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Breakthrough on global tax deal aims to stop ‘race to the bottom’

A US proposal has lifted hopes for a worldwide minimum corporate tax rate which could put a stop to countries racing to see who who can offer the lowest rate

US President Joe Biden is pushing to find an agreement with major economies on a shared minimum corporate rate.

The world’s major economies could be finally close to agreeing a deal on global tax rates.

The US proposed a rate of at least 15 per cent on the profits of multinationals worldwide on Thursday and that has been welcomed by the eurozone’s leading economies of Germany and France on Friday.

Washington made the proposal as part of US President Joe Biden’s push to find an agreement with major economies on imposing a shared minimum corporate rate to end a race to lower taxes.

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France and Germany are the eurozone’s biggest economies and their support is key at talks taking place on the subject at the Organisation for Economic Cooperation and Development and G20.

Arriving for a meeting with eurozone counterparts in Portugal, French Finance Minister Bruno Le Maire said Paris “can live with 15 per cent, it can be a good compromise”.

However, “the key question is not the figure”, Le Maire said, insisting that a quick political agreement was key and needed no later than a G20 meeting in Italy in July.

German Finance Minister Olaf Scholz hailed the US proposal as a “breakthrough” that brought negotiations to a “point where we can see that we will make it”.

The OECD negotiations are intended to stop what Washington calls a “race to the bottom” among countries to see who can offer the lowest rate.

In Europe, France and Germany are key backers of the idea, but questions remain from smaller EU member states whose economies depend on keeping taxes low to attract big companies.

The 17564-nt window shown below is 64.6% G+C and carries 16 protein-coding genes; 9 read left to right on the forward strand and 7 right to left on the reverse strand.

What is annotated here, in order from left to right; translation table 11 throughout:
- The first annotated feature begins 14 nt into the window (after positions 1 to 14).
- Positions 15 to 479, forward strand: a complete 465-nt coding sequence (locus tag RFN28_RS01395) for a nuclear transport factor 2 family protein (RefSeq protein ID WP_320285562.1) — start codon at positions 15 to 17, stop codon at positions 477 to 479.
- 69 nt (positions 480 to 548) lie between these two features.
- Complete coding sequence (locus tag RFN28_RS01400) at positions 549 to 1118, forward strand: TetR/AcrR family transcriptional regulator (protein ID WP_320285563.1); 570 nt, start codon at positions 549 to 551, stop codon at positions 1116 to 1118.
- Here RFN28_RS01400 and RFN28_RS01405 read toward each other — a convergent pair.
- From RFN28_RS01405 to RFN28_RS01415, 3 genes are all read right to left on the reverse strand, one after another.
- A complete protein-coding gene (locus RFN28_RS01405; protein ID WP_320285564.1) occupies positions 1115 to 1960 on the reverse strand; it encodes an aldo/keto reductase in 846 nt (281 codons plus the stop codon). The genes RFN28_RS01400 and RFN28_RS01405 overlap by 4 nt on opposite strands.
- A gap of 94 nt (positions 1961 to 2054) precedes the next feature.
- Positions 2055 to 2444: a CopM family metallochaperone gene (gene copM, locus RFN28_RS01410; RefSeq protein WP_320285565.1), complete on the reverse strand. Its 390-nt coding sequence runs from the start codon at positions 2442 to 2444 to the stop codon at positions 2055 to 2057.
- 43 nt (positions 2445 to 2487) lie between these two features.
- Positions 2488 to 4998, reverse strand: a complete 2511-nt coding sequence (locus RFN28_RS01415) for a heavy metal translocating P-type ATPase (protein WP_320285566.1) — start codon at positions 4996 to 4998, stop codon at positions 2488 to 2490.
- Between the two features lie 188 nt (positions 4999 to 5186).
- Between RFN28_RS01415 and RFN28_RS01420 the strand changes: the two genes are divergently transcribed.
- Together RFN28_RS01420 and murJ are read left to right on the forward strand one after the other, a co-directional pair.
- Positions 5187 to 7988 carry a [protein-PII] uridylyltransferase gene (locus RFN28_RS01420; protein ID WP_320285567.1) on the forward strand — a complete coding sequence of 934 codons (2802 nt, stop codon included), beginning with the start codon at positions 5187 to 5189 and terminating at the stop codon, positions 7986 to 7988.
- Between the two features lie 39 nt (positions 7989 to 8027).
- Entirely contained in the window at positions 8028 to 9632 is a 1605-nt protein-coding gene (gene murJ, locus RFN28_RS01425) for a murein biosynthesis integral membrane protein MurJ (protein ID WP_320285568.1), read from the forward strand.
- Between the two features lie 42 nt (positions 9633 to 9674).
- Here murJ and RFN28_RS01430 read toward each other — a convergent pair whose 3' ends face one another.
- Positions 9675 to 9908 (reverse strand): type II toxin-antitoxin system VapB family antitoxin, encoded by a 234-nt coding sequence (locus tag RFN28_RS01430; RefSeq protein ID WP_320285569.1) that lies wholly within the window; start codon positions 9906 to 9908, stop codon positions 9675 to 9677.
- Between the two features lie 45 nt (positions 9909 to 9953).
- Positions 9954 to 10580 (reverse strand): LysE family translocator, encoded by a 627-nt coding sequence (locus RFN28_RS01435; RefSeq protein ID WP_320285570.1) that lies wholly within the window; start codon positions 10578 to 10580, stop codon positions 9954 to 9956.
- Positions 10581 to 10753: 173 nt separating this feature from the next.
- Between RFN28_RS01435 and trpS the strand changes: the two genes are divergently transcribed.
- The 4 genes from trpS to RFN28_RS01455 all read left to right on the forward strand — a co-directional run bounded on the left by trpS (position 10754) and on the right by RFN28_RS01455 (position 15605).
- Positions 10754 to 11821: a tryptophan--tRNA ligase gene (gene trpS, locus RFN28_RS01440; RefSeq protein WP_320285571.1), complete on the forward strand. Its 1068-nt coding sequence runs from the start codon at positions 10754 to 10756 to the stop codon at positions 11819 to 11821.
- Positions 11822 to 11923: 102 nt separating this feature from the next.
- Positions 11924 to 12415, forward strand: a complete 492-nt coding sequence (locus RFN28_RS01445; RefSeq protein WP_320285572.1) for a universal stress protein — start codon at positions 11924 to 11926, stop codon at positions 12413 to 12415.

The 15 per cent tax rate is lower than in many Western countries – France plans to lower its tax on corporate profits to 25 per cent by 2022, while the US wants to raise its own from 21 per cent to 28 per cent, for example.

But it is higher than in Ireland, which is at 12.5 per cent and gives big firms rates even lower than that.

“The discussions are still open,” said Pierre Gramegna, Luxembourg’s finance minister, whose country is headquarters for Amazon and other multinationals.

“As long as it is a common agreed level for all of us, it makes life easier for everybody,” he added.

The real shock of a 15 per cent tax rate would be felt in the tiny jurisdictions whose names crop up in tax scandals or in reporting on elaborate schemes used by firms to cut their tax bill.

Modestly called “jurisdictions with no or insignificant taxes” by the OECD, these include places like the Bahamas, the British Virgin Islands, Jersey, Guernsey, the United Arab Emirates and many others.

These states play a major role in so-called “tax optimisation” schemes, often legal, which consist of shifting profits in a complicated game of subsidiaries, royalties, licences, and other accounting tricks to find the lowest tax rates.

Negotiations have been underway for years at the OECD to establish a harmonised tax rate on the profits of multinationals, with a special ambition to better capture the profits of US-based tech giants.

After going nowhere, the discussions were revived with the arrival of Biden in the White House.

Reporting by AFP

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Sean O'Meara

Sean O'Meara is an Editor at Asia Financial. He has been a newspaper man for more than 30 years, working at local, regional and national titles in the UK as a writer, sub-editor, page designer and print editor. A football, cricket and rugby fan, he has a particular interest in sports finance.


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